Wednesday, September 28, 2016

Aging and Eating Disorders

Our society’s obsession with looking and staying young has exploded, but unfortunately there is no elixir of everlasting youth to stop our clocks from ticking. The result of this youth-crazed culture is poor self-esteem and body-esteem for aging women.

Cindy Bulik, Director of the eating disorder program at University of Carolina, was recently featured on CBS to discuss this increasingly important topic, where she presented some astonishing information. Self-esteem has become such a diminished characteristic in aging women that 62% of women over the age of 60 said their weight or shape negatively impacts their life. Are you surprised by this statistic? Unfortunately, I’ve seen first hand how the aging craze can impact the lives of men and women, which is why I believe it is crucial to present you with this information that will provide you with a few steps to deal with negative self-esteem as they age. Click here to watch the clip in full.   Eating Disorders and Older Women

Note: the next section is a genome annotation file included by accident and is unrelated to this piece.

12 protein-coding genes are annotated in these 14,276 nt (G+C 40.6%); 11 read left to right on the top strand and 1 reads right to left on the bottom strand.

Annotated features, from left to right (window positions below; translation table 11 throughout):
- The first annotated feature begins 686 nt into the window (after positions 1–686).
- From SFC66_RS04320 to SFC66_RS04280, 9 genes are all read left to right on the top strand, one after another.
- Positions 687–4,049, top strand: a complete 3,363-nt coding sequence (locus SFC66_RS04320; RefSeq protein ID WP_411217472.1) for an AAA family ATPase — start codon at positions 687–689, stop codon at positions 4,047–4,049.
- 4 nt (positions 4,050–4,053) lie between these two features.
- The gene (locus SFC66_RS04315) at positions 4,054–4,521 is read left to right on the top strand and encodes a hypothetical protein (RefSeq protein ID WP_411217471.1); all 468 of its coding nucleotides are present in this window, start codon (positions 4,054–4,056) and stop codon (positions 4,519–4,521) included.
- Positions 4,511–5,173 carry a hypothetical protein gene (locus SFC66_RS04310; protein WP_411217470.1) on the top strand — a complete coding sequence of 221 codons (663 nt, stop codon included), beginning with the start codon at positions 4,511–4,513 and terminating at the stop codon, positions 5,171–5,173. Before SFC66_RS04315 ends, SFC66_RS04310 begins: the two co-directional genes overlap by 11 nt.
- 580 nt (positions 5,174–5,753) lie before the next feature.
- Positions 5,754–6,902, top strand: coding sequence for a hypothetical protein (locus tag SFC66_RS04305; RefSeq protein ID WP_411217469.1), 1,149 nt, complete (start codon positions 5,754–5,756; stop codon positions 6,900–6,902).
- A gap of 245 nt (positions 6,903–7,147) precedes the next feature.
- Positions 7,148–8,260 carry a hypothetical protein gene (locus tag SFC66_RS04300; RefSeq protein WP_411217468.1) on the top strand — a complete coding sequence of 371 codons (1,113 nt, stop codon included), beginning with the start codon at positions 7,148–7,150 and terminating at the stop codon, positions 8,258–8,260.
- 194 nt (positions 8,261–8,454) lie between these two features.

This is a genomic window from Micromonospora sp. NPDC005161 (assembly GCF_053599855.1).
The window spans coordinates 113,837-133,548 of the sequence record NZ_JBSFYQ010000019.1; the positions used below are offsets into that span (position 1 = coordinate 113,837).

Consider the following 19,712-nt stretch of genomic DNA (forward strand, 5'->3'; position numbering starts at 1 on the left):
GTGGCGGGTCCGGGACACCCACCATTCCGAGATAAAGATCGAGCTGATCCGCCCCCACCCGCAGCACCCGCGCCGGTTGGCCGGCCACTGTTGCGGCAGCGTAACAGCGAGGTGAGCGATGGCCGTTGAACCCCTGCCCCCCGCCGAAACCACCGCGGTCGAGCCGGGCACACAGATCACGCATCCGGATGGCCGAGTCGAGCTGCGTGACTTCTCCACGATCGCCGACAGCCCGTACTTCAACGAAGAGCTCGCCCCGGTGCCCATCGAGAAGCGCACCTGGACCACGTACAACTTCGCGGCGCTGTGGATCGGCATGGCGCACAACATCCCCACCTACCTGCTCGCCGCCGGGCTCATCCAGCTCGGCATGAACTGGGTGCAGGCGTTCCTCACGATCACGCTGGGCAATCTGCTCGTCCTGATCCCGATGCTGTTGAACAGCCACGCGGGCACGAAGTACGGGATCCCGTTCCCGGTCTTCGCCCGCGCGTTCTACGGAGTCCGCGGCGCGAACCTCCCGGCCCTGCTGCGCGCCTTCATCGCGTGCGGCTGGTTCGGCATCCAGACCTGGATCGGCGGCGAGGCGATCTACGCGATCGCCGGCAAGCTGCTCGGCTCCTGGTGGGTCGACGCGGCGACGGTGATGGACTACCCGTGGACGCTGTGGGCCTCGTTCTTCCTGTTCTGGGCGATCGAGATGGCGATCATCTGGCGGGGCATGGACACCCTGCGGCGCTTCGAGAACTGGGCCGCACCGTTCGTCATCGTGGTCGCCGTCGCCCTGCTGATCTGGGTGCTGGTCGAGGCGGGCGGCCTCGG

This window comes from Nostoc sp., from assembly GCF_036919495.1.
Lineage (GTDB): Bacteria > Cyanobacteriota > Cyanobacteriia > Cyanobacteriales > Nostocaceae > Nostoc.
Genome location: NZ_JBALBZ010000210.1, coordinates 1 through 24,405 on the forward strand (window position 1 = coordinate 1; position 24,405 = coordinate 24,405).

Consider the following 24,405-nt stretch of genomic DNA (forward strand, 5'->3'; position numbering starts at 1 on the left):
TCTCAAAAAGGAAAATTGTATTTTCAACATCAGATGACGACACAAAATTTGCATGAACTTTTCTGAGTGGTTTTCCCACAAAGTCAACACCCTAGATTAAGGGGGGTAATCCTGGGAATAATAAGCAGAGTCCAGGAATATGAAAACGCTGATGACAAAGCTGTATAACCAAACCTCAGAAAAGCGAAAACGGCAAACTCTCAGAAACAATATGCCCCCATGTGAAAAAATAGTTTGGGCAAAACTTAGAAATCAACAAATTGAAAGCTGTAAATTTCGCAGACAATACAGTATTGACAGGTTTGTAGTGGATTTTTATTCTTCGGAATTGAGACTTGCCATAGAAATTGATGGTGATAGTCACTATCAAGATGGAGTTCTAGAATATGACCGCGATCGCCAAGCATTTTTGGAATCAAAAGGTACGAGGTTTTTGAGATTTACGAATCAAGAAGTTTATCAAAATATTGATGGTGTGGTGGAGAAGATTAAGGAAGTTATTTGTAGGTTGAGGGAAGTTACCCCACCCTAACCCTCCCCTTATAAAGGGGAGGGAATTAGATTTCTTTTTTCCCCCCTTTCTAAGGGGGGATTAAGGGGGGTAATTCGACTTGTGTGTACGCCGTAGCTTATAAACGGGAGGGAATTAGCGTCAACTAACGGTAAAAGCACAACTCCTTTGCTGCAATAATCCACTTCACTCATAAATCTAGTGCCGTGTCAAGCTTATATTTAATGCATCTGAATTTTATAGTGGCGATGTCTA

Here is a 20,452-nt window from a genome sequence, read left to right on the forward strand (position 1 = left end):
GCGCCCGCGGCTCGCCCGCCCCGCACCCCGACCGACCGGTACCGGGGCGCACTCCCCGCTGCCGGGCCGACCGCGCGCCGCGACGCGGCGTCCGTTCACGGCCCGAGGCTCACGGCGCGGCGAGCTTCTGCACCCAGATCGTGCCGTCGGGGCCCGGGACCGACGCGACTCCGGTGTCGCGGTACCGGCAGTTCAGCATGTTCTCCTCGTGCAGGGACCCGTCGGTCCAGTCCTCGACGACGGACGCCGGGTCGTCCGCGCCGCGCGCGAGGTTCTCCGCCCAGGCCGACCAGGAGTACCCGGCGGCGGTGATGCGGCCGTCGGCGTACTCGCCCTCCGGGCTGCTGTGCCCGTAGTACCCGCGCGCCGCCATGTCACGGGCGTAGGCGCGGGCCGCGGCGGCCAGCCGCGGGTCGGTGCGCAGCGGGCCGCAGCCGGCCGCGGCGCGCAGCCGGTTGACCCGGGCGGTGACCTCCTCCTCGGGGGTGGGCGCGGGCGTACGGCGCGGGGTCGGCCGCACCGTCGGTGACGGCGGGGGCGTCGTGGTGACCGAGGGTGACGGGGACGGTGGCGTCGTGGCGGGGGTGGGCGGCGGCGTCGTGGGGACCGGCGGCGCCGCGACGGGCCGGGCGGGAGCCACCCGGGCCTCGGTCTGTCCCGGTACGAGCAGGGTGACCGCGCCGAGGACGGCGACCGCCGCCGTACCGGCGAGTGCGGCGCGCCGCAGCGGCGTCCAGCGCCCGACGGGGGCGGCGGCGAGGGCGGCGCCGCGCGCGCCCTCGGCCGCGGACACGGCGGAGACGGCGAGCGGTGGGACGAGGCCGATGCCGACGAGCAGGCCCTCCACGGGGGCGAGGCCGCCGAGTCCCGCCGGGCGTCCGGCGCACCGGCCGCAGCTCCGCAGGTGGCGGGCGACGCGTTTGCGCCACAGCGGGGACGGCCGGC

The pressure to look young can be crippling, so Dr. Bulik gives some tips on how to combat appearance anxieties. My favorite: rather than picking out your perceived flaws in the mirror every day, shift your focus away from your appearance and say at least one positive thing about yourself that doesn’t involve the way you look. I think you will find that there are several other much more important and admirable qualities within you that will make your body flaws seem insignificant.

Aging is healthy, natural and unavoidable. Rather than fight it, I challenge you to embrace your age, take time to inventory the wisdom you have accumulated throughout the years and look at aging as an opportunity to grow and share your beauty and your past. To learn more, watch the full CBS news segment.

 

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